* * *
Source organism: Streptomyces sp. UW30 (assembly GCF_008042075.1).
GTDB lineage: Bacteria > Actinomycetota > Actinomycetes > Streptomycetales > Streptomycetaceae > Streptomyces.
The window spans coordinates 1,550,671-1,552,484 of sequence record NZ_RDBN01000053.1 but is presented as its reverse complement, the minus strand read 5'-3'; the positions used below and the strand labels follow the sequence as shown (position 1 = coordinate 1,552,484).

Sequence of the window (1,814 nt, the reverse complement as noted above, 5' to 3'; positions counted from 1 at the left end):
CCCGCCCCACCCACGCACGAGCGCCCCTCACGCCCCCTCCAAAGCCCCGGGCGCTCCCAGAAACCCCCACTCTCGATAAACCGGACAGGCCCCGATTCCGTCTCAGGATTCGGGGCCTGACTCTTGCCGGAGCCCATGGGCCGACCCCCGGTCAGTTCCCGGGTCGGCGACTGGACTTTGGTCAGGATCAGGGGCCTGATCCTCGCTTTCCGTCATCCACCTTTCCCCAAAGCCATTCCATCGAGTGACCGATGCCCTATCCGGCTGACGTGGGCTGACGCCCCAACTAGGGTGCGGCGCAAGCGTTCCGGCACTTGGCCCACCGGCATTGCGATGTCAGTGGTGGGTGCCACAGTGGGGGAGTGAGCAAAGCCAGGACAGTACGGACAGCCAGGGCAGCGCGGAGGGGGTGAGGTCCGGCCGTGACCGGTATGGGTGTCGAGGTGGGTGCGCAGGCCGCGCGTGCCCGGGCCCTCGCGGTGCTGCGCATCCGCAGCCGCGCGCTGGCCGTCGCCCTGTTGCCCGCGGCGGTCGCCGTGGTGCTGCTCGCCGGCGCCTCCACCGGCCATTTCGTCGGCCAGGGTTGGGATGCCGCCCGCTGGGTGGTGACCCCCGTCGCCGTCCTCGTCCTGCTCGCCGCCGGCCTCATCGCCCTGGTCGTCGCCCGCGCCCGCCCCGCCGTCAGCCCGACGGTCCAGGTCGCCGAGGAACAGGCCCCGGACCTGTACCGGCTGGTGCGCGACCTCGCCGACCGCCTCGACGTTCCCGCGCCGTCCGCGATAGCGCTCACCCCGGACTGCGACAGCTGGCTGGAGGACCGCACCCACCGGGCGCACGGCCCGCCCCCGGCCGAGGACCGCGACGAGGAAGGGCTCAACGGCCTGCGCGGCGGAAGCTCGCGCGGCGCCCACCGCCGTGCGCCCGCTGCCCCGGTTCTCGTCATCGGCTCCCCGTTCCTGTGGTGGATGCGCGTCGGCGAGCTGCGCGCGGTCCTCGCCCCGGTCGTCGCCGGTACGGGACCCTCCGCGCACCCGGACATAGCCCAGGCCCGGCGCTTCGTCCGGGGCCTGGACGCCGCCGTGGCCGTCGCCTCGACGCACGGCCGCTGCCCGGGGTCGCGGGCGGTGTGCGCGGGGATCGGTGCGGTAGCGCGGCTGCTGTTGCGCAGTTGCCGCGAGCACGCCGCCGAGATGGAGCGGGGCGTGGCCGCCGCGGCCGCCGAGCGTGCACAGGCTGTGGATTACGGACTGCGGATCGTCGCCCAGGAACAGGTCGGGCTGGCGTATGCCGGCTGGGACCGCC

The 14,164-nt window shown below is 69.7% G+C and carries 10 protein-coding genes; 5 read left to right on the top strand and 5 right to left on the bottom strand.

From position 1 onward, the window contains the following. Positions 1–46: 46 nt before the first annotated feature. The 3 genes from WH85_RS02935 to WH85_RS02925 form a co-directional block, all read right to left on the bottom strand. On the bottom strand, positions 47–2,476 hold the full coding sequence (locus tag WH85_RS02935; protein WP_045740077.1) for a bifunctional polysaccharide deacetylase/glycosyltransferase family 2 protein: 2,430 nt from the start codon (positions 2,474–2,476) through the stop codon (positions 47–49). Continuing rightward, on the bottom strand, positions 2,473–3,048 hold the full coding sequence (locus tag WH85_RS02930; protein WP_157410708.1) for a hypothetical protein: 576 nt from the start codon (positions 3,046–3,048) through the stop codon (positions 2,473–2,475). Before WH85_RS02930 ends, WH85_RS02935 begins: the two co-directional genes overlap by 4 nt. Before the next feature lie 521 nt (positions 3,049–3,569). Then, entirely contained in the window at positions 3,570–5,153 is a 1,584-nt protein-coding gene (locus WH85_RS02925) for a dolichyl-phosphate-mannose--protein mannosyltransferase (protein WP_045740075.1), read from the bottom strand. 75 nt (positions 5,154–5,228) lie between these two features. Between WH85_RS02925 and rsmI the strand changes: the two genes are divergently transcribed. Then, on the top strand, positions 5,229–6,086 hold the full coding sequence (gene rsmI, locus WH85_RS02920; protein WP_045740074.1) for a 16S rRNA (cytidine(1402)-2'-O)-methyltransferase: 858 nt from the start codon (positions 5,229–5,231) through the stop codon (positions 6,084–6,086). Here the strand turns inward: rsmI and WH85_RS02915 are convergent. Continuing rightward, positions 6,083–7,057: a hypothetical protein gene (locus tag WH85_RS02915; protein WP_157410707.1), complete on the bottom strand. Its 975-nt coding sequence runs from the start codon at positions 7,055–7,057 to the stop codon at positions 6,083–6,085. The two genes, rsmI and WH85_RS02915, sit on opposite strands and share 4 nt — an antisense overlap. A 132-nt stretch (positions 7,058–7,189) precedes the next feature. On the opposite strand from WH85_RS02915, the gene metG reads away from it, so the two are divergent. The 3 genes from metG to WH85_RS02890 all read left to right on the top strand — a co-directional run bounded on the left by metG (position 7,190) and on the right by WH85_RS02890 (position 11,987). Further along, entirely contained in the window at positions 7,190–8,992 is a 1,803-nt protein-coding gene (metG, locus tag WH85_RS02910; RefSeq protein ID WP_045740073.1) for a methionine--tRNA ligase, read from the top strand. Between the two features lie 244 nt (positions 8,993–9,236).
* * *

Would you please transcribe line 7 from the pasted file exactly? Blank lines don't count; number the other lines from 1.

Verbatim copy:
From position 1 onward, the window contains the following. Positions 1–46: 46 nt before the first annotated feature. The 3 genes from WH85_RS02935 to WH85_RS02925 form a co-directional block, all read right to left on the bottom strand. On the bottom strand, positions 47–2,476 hold the full coding sequence (locus tag WH85_RS02935; protein WP_045740077.1) for a bifunctional polysaccharide deacetylase/glycosyltransferase family 2 protein: 2,430 nt from the start codon (positions 2,474–2,476) through the stop codon (positions 47–49). Continuing rightward, on the bottom strand, positions 2,473–3,048 hold the full coding sequence (locus tag WH85_RS02930; protein WP_157410708.1) for a hypothetical protein: 576 nt from the start codon (positions 3,046–3,048) through the stop codon (positions 2,473–2,475). Before WH85_RS02930 ends, WH85_RS02935 begins: the two co-directional genes overlap by 4 nt. Before the next feature lie 521 nt (positions 3,049–3,569). Then, entirely contained in the window at positions 3,570–5,153 is a 1,584-nt protein-coding gene (locus WH85_RS02925) for a dolichyl-phosphate-mannose--protein mannosyltransferase (protein WP_045740075.1), read from the bottom strand. 75 nt (positions 5,154–5,228) lie between these two features. Between WH85_RS02925 and rsmI the strand changes: the two genes are divergently transcribed. Then, on the top strand, positions 5,229–6,086 hold the full coding sequence (gene rsmI, locus WH85_RS02920; protein WP_045740074.1) for a 16S rRNA (cytidine(1402)-2'-O)-methyltransferase: 858 nt from the start codon (positions 5,229–5,231) through the stop codon (positions 6,084–6,086). Here the strand turns inward: rsmI and WH85_RS02915 are convergent. Continuing rightward, positions 6,083–7,057: a hypothetical protein gene (locus tag WH85_RS02915; protein WP_157410707.1), complete on the bottom strand. Its 975-nt coding sequence runs from the start codon at positions 7,055–7,057 to the stop codon at positions 6,083–6,085. The two genes, rsmI and WH85_RS02915, sit on opposite strands and share 4 nt — an antisense overlap. A 132-nt stretch (positions 7,058–7,189) precedes the next feature. On the opposite strand from WH85_RS02915, the gene metG reads away from it, so the two are divergent. The 3 genes from metG to WH85_RS02890 all read left to right on the top strand — a co-directional run bounded on the left by metG (position 7,190) and on the right by WH85_RS02890 (position 11,987). Further along, entirely contained in the window at positions 7,190–8,992 is a 1,803-nt protein-coding gene (metG, locus tag WH85_RS02910; RefSeq protein ID WP_045740073.1) for a methionine--tRNA ligase, read from the top strand. Between the two features lie 244 nt (positions 8,993–9,236).